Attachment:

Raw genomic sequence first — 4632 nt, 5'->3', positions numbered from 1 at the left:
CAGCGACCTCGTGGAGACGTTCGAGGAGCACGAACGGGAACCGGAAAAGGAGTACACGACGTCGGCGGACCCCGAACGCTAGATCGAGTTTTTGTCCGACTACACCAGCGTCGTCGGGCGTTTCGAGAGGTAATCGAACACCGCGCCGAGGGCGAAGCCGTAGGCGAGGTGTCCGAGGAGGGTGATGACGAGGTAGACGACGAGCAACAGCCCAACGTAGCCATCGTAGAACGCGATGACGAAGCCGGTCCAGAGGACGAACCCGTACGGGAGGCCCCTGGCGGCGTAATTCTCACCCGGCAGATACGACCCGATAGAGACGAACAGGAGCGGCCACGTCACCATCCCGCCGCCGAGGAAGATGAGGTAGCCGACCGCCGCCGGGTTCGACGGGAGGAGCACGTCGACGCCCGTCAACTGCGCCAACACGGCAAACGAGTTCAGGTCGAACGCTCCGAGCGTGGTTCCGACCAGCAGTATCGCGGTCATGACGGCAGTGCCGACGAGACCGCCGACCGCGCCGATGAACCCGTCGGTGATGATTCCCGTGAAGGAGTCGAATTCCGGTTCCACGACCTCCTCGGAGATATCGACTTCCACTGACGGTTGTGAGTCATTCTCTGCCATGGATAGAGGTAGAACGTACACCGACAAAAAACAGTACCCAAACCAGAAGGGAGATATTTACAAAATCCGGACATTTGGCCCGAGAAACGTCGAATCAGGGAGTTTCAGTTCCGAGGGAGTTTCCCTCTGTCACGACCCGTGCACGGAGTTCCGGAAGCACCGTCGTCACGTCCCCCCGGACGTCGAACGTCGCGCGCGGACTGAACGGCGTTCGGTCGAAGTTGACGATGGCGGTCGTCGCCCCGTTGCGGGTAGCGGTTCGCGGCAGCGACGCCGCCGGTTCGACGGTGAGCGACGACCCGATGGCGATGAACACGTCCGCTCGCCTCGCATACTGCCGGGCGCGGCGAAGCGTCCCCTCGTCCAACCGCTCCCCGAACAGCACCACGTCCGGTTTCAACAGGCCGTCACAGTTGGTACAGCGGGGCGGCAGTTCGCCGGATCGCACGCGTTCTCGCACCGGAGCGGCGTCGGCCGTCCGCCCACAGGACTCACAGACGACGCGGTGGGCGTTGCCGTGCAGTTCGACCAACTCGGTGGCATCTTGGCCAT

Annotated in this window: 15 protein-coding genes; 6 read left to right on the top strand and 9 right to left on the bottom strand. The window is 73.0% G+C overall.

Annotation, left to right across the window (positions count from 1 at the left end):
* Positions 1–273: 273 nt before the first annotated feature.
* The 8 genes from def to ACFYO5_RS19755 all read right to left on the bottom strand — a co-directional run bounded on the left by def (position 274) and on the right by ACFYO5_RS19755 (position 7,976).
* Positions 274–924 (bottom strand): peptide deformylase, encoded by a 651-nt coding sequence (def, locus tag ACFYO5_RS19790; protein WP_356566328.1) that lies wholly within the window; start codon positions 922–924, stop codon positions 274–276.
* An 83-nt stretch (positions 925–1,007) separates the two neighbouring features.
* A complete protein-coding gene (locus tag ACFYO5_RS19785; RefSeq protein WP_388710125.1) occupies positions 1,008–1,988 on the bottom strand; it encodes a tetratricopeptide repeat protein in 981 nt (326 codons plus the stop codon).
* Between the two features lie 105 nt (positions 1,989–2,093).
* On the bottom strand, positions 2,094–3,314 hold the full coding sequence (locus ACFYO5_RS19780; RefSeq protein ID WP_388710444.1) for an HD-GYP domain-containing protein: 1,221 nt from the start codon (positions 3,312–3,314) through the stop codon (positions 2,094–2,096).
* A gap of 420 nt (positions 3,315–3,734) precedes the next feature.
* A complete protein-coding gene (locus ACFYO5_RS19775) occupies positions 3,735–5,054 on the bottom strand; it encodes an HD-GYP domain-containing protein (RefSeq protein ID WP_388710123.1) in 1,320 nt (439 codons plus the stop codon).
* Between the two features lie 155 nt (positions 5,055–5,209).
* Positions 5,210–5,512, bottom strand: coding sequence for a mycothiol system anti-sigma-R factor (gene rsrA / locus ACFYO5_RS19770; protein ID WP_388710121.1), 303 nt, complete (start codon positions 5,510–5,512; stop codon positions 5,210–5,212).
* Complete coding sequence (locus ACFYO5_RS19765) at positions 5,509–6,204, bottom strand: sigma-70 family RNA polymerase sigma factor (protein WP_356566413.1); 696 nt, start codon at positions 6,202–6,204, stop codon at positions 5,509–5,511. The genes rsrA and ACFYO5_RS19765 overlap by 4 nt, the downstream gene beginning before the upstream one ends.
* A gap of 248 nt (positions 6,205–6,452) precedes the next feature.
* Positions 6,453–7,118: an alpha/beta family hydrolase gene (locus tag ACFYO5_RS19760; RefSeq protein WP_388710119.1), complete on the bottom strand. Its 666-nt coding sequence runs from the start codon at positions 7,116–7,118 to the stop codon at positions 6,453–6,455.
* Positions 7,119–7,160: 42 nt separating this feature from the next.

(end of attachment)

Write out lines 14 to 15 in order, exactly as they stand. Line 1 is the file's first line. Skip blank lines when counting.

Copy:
* Between the two features lie 155 nt (positions 5,055–5,209).
* Positions 5,210–5,512, bottom strand: coding sequence for a mycothiol system anti-sigma-R factor (gene rsrA / locus ACFYO5_RS19770; protein ID WP_388710121.1), 303 nt, complete (start codon positions 5,510–5,512; stop codon positions 5,210–5,212).